Three keys are provided: (1) coniferous trees (page 8); (2) deciduous trees with leaves (page 25); and (3) trees without leaves, including larches (page 75). The keys are based on differences in leaves, twigs, fruits, and bark.
Each step in the key has two alternative descriptions (labeled a and b) with the same number and indentation on the page. Select the one of the pair that best describes the tree you are examining. Proceed to the next pair of descriptions directly below and indented closest to your choice. Continue this process until you get to the name of the genus or species. (If both choices seem reasonable at any step, try going both ways.) Finally, read the species descriptions to confirm your identification.
For example, suppose that the unknown tree you are examining is an imaginary coniferous tree known as blue pine. It has 6- to 8-inch long, bluish-green, needlelike leaves, and 8- to 12-inch long seed cones. The correct steps for identifying the tree are highlighted in the example key below.
Example Key(correct steps for identifying blue pine are highlighted)
1a. Seeds borne in woody
(rarely fleshy) cones; leaves needlelike or overlapping
(like fish scales),
persistent in winter (coniferous tree).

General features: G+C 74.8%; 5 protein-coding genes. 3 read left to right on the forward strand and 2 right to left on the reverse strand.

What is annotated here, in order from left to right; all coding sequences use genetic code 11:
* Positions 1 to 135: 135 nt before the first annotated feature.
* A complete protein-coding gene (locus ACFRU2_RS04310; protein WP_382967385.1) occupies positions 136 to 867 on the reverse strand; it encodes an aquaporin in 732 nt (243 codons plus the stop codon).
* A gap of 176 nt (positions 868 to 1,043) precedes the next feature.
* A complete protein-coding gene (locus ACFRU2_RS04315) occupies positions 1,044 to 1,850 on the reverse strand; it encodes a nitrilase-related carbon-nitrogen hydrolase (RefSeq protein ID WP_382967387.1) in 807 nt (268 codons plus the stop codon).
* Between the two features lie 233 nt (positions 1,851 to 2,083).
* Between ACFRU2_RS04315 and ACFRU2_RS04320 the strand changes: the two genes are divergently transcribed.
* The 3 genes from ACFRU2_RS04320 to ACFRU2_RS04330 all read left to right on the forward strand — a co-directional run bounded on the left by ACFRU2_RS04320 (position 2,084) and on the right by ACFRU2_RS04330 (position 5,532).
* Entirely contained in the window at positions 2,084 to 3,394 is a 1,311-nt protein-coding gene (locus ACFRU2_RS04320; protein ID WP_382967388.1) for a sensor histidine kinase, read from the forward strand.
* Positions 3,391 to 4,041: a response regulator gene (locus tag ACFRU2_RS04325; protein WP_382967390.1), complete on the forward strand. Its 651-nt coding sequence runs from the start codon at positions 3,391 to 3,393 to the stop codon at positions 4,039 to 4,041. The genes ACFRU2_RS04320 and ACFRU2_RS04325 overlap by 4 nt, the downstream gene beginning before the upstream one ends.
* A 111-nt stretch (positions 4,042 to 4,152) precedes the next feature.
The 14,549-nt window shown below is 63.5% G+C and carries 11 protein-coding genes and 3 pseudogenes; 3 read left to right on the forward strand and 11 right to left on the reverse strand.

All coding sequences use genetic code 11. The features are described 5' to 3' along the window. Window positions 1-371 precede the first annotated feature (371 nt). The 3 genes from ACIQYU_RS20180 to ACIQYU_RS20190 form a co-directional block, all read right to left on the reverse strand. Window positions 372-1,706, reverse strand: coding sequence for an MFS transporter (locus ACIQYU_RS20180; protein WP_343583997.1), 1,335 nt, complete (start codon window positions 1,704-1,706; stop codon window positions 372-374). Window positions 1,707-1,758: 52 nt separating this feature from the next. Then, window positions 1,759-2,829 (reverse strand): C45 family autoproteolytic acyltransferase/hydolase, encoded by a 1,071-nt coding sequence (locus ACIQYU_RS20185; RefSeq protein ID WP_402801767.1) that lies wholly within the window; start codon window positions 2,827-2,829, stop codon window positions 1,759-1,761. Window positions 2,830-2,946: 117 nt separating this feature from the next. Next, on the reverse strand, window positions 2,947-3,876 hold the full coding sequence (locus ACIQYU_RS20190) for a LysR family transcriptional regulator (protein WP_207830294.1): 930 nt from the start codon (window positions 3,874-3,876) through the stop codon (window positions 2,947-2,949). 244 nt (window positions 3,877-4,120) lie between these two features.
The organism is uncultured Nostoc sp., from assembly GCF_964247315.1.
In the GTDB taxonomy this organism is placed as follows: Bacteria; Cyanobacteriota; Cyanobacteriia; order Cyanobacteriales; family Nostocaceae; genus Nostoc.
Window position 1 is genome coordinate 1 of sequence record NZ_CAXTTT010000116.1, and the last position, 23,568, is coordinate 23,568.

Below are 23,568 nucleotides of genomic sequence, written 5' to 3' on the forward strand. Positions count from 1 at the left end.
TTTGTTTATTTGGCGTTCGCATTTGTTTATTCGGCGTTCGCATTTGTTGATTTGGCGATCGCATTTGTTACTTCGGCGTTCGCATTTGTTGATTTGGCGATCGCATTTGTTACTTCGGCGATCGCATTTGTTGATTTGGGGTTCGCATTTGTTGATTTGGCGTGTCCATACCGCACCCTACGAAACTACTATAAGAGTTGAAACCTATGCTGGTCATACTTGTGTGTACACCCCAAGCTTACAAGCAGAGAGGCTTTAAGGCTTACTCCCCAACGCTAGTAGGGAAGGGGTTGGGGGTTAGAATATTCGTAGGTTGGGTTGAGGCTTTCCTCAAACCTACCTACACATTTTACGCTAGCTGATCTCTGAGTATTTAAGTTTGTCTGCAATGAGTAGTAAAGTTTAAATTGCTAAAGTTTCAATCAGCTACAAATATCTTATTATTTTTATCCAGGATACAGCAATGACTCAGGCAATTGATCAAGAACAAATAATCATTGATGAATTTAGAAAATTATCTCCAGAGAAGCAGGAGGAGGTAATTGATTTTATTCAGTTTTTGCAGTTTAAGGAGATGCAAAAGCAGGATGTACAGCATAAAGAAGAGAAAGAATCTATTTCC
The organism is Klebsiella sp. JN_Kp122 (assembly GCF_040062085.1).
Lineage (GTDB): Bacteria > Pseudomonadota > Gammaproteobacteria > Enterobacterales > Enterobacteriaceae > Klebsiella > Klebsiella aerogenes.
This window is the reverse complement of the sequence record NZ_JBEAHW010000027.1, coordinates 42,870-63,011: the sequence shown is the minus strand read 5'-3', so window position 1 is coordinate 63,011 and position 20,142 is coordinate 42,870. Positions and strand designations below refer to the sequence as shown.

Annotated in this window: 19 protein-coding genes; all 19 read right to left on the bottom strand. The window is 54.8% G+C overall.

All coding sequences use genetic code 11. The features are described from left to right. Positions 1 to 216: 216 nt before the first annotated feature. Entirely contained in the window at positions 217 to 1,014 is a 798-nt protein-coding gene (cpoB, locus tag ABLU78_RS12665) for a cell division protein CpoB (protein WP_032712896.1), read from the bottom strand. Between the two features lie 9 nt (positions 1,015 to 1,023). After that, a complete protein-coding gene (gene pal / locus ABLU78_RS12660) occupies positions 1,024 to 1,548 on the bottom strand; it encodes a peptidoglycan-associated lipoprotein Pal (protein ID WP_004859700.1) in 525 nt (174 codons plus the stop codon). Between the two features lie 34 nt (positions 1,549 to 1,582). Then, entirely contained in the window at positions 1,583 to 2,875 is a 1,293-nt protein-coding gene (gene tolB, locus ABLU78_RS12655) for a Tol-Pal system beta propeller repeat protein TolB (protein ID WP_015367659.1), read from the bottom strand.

- 2a. Leaves brownish-green, less than 2" long.
- 3a. Cones fleshy; leaves overlapping..................................................Brown cedar
- 3b. Cones woody; leaves needlelike..................................................Brown pine
- 2b. Leaves bluish-green, 2" long or greater.
- 4a. Cones less than 8" long, leaves 3" - 4" long..................................False blue pine
- 4b. Cones 8" - 12" long; leaves greater than 6" long.................Blue pine
- 1b. Seeds not borne in cones; leaves broad and flat absent in winter (deciduous tree).
Deciduous tree descriptions
Opposite-branching Trees with Simple, Palmately Lobed or Doubly Toothed Leaves (Maples)
Sugar maple or hard maple (Acer saccharum)
Large tree, 40' - 70' (80') tall; broad, round or oval crown; trunk up to 36" diameter.
Leaves: Opposite, simple, 3 1/2" - 5 1/2" long, nearly as wide, palmately lobed; lobes: 5 (rarely 3), rounded crotches, smooth or wavy margins; light green; yellow, orange, or deep red in autumn.
Twigs: Reddish-brown to gray with scattered whitish dots (lenticels); buds, reddish-brown to dark brown, cone-shaped, pointed tip, numerous scales.
Fruit: Samara, 3/4"- 1 1/4" long, U-shaped pairs with nearly parallel wings, mature in autumn.
Bark: Light gray, smooth or warty; becoming dark gray to nearly black with deep, irregular furrows and narrow plates that curl at the edges, sometimes scaly.